Avolyn Nieves is a senior allied health sciences major with a strong interest in public health. She holds various leadership positions on campus. Not only does she serve as elections and outreach commissioner for USG, she’s also a campus tour guide and a member of the presidents’ council for race and diversity. Read more about Avolyn and the experiences that have shaped her undergraduate career.
What attracted you to UConn?
I was really attracted to the amount of opportunities and places to grow at UConn. There are always people to support you. I was impressed when I went to the first open house for general students and there were so many different programs, and the faculty and professors were there to talk about majors. The affordability also attracted me to UConn because I know I’m getting a great education at a great value.
What is your major and why did you choose it?
I am studying allied health sciences. I chose is it because I originally came in as pre-med and I wanted to do something broad in case I changed my mind. I ended up going down the public health route and I’ve found my passion in that. It was nice because I didn’t even have to change my major, just my concentration. The Department of Allied Health Sciences offers so many interesting classes about issues in health, both nationally and around the world. The courses cover areas of health ranging from management and business to preventing disease and epidemiology.
Which one of your UConn activities, internships or jobs was the most memorable? Why?
My current job right now is the most memorable. I work at the Lodewick Visitors Center as a tour guide. I love the people I work with and it’s a great time to meet prospective students and their families from around the world. This job has given me a new appreciation of UConn because I must know about everything that we offer. It’s awesome being able to show off the campus while having fun and it has helped me gain lots of skills like public speaking, communication, flexibility and being able to work under pressure.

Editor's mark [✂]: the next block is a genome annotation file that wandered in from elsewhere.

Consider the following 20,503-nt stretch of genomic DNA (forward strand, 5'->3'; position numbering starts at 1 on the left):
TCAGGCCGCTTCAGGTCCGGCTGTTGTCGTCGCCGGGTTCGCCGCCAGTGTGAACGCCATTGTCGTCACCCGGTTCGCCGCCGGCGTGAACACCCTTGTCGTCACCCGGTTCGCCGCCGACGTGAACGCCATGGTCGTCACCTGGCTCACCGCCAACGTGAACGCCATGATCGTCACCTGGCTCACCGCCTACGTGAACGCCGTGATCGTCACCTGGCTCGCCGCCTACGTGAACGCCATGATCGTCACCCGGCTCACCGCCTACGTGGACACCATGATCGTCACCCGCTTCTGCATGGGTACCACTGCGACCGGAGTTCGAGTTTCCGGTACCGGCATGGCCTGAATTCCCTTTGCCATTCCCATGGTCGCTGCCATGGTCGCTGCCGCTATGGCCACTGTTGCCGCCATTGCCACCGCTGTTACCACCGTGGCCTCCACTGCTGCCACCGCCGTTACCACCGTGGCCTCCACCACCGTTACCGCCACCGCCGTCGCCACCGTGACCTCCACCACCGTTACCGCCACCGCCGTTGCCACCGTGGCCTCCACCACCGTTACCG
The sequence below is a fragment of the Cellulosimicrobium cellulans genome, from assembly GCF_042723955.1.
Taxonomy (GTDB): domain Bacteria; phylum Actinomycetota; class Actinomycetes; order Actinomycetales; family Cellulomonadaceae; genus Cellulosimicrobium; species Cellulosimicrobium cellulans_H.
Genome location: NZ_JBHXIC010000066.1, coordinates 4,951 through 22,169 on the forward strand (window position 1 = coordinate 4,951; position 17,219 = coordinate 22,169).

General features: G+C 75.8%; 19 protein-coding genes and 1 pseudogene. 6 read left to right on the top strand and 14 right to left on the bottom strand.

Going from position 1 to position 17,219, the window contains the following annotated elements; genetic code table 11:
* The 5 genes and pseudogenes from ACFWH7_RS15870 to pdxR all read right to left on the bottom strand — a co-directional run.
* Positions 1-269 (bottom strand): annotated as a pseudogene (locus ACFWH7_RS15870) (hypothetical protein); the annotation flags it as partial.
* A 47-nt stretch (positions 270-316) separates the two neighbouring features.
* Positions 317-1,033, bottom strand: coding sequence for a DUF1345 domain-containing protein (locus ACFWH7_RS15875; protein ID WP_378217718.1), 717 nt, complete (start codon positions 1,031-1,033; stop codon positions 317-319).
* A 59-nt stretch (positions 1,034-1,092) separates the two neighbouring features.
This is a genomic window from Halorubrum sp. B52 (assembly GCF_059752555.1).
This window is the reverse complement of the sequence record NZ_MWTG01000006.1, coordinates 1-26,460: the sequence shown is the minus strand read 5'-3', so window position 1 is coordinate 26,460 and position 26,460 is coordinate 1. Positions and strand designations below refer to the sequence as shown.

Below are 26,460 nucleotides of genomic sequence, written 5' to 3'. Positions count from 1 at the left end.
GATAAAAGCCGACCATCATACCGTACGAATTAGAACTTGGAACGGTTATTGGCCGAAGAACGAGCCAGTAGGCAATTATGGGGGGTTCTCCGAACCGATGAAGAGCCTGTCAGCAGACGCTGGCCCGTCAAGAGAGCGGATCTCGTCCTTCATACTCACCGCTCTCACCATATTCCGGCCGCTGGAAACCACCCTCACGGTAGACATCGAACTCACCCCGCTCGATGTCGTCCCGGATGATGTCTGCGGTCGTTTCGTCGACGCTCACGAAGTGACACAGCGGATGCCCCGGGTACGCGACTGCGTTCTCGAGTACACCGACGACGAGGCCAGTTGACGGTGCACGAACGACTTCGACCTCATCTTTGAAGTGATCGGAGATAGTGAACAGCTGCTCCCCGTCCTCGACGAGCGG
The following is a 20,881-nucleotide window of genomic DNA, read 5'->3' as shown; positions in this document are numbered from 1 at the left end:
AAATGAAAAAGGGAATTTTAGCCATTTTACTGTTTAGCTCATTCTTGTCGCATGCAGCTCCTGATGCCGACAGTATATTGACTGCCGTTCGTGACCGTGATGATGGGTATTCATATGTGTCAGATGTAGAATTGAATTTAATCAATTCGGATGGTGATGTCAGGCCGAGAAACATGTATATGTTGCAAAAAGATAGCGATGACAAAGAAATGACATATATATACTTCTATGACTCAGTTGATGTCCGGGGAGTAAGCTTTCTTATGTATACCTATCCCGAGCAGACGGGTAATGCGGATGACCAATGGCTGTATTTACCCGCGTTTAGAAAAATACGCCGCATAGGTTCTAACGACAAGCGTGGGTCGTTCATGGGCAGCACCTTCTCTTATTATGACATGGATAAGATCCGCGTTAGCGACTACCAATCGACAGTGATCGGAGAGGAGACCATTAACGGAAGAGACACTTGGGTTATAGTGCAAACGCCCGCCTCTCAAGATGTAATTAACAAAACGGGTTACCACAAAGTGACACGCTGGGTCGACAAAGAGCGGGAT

Name two other experiences that have enriched your studies.
Another experience that has enriched my studies is being a part of the Undergraduate Student Government (USG). Not only have I made amazing friends, but I’ve met inspiring and profound people through the organization. It’s nice being able to meet with faculty and administrators who advocate for students and want to make UConn a better place. Another experience that really enriched my studies is my involvement with the Puerto Rican Latin American Cultural Center, specifically the METAS mentoring program. I started out as a mentee my freshman year (shout out to the best mentor ever, Shariel Rodriguez), and ever since then it has been my second home. I have met some amazing people who have helped me embrace my roots and enrich my overall experience at UConn and feel more comfortable in my environment. I am now a mentor in the METAS program, and I have two freshman mentees who mean so much to me.
What was the biggest challenge in your UConn career?
My biggest challenge was being comfortable with not going down the path that I thought I was going to. I had to remind myself that I belong here, and this was a place I should stay. When I realized that pre-med wasn’t for me, it was hard because I no longer had a clear plan and I’m a huge planner. There were many transitions that I had to face and its’s hard for me to adapt to change. (Even going from a city [West Haven] environment to UConn was a transition for me.) I am glad that I went with allied health because I have always liked health but didn’t know how I wanted to pursue it. I love that I chose allied health because it’s so broad and there are so many different paths that you can take while still being in the major.
When do you expect to graduate? What then?
I expect to graduate in the spring of 2020. I am still deciding between graduate school directly after I graduate or if I want to gain work experience first. I want to work for an organization such as the Centers for Disease Control. I also like the college environment so I eventually would like to pursue a master’s in public health.
Is there anything else you would like us to know about you?
A fun fact about me is that I took my first steps in Jamaica, where my mom is from. I was a late bloomer and didn’t walk until I was older, but started to run when I was in Jamaica. I am also a first-generation college student.